• The results are not used for anything: What if the reputational impact from a significant incident changes this year from a “3” to a “2” for Accounting? What if customer dissatisfaction moves from a “1” to a “2” for Payroll? Prioritization of services remains the same, the business continuity program remains the same, participation remains the same, and funding remains the same. BIA results are not meaningful to executives, stakeholders, participants, or, most often, the practitioner.

There are also more ‘human’ problems with the BIA. Practically speaking, the drive to identify and document specific impacts often gets the planner off on the wrong foot with participants.  The planner spends a disproportionate amount of effort and relationship capital negotiating with participants to pinpoint these estimates.  Frequently the participants, including management, feel that this activity is arbitrary and artificial, searching after something that is unrealistic and unreflective of what would actually happen in the case of disaster.  As these conversations often take place at the very beginning of planning work with participants, it can set a negative, and sometimes adversarial, tone to the rest of the planning activities.

There are other, potentially more serious problems with the BIA. Many have argued that the BIA is fundamentally flawed and inherently problematic. Space precludes a detailed discussion of these arguments, but deep flaws exist because of:

  • The inability to accurately predict what specific disaster will happen and what the actual effects of that disaster will be (2);
  • The inability to fully encapsulate and accurately map out all functions and interdependencies for each service (3);
  • The inability to translate relative business value to dollars or ‘scores’ on a spreadsheet (4);
  • The inability of a department to properly estimate the criticality of their services within the larger context and mission of the entire organization (5);
  • The time, effort, and difficulty in accurately determining actual monetary losses for unpredictable impacts within specific time-brackets over time;
  • The tendency of a department to (consciously or unconsciously) inflate and over-estimate the criticality of their services (6).

Finally, the nail in the coffin for the BIA may be the phrase, “It depends.” To what degree would a significant event impact each department’s brand, customer satisfaction, reputation, revenue, time to market, etc.? “It depends” is the most accurate answer. Impact will depend on a large and complex number of factors and variables, most of which cannot be known ahead of time. Consider this simple list of context-sensitive considerations at some unforeseeable time of disaster:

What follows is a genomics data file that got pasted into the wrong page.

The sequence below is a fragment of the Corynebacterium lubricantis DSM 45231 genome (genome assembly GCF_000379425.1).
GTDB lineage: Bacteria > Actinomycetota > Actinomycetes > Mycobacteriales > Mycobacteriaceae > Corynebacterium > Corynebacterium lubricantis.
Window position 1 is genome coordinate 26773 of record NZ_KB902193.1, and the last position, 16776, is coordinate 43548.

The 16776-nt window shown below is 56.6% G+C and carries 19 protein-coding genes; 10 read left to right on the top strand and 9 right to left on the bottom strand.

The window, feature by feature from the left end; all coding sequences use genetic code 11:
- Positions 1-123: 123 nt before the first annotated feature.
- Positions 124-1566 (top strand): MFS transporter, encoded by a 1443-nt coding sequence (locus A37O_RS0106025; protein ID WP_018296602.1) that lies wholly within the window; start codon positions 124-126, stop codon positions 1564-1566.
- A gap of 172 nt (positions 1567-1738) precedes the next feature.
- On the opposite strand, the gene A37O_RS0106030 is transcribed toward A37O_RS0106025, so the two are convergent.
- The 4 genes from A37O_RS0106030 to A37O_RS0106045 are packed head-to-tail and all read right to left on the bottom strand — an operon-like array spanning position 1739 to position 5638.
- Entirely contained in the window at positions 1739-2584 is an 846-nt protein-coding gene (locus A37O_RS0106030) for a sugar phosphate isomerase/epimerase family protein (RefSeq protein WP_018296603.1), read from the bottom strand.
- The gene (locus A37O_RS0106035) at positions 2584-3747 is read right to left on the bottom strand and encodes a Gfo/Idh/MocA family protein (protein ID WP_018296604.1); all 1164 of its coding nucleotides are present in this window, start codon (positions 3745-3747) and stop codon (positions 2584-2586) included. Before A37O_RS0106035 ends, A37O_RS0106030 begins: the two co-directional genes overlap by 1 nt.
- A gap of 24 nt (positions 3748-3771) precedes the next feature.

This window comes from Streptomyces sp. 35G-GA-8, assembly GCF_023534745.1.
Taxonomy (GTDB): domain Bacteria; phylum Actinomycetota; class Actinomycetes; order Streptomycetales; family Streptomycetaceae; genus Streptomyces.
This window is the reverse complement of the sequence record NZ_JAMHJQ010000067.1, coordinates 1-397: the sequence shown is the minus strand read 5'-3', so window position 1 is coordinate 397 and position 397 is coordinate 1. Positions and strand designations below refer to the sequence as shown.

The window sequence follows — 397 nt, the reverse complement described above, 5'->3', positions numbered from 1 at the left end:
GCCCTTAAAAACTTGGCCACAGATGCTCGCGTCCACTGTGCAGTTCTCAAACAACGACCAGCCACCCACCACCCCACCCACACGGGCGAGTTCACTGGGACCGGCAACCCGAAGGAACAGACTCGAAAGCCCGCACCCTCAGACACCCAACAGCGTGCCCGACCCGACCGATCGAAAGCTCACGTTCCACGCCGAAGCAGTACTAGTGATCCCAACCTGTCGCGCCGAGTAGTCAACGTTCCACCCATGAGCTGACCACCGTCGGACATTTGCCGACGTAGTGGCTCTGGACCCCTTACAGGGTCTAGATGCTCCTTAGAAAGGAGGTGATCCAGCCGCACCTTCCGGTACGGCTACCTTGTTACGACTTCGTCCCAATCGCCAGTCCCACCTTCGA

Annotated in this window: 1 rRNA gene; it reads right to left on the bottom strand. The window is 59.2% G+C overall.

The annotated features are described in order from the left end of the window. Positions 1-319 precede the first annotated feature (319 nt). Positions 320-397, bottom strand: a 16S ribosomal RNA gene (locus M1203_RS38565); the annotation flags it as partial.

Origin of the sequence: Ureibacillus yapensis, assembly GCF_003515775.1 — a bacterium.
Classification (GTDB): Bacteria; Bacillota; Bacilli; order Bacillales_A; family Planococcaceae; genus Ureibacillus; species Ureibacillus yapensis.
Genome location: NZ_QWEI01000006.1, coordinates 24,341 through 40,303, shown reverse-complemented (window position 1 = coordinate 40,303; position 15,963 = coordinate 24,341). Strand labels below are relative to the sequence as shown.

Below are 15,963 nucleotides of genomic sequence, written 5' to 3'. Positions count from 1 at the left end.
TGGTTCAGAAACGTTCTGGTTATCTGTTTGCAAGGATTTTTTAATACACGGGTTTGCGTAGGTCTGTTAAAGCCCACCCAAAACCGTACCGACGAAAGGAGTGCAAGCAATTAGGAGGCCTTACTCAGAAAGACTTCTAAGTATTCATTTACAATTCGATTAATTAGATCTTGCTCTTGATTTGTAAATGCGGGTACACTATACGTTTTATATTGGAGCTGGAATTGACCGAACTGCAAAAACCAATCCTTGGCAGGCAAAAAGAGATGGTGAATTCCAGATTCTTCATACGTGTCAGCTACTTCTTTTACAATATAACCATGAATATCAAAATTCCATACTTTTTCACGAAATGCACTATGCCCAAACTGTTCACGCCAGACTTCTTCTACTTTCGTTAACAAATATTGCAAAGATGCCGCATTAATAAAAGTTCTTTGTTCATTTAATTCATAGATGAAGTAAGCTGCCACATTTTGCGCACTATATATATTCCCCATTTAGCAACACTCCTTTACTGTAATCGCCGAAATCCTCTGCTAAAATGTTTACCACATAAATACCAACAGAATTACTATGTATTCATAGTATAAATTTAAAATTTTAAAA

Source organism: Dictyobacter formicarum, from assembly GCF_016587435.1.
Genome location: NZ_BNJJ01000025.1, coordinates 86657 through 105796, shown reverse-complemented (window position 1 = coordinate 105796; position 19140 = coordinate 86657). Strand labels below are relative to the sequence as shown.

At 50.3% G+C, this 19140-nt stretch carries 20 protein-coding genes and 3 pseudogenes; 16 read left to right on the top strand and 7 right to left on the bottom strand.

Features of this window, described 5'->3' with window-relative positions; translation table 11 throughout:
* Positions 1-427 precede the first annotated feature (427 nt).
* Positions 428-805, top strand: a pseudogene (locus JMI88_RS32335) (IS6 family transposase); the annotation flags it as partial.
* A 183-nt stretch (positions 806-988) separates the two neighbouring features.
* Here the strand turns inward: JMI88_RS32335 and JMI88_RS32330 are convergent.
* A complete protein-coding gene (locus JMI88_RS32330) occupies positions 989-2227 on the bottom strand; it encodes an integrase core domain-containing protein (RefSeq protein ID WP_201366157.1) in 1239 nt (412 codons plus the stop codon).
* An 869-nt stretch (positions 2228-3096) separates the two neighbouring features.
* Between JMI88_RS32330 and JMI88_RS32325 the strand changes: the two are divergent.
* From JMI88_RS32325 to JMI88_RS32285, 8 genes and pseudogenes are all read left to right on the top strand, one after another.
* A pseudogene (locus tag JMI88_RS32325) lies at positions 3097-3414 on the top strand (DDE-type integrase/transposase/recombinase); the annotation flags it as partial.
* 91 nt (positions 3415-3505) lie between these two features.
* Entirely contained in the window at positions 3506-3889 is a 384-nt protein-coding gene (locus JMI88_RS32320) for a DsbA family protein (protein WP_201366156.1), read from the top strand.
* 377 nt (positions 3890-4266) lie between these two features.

• Contracts and legal agreements;
  • Current business models, strategic goals, culture, vision, and/or mission of individual departments and the organization overall;
  • Estimated time to market or time to launch for in-flight projects and initiatives;
  • Influences from the board of directors, stakeholders, shareholders, customers, competitors, and the market;
  • Leadership and management priorities;
  • Liquidity, capital, and revenue streams;
  • Profit, perception, promotion, and bonuses;
  • Regulations and compliance requirements from federal, state, local, and other regulator and accrediting bodies;
  • The actual size, range, duration, and impact of the event;
  • The post-disaster status of general market conditions, including affects on our customers and competitors;
  • The post-disaster status of other organizations affected by the same disaster;
  • The post-disaster status of other processes, functions, systems, and services;
  • Or, how about simply: The time of year, week, or day (7)

Practitioners have inherited a tool that was once useful in a time of mainframe computing and Y2K. We may owe a debt of gratitude for the practitioners who worked so hard to establish business continuity as a legitimate practice. But in this complex time of Bitcoin and Blockchain, virtualization and cloud computing, mergers and acquisitions, the BIA is outdated and detrimental.

Part three: “We just call it a BIA”

While many practitioners still perform a traditional BIA as prescribed, most often because it is required of them, many practitioners are working around the prescribed practice in order to provide better value to their organizations. Such activities are beneficial in themselves, either because of advantages found in the process, the discussion, or the results (or all three). Practitioners will perform these activities, document the results as needed, and then “just call it a BIA” in order to meet external requirements.

Here are a few examples (at a departmental level):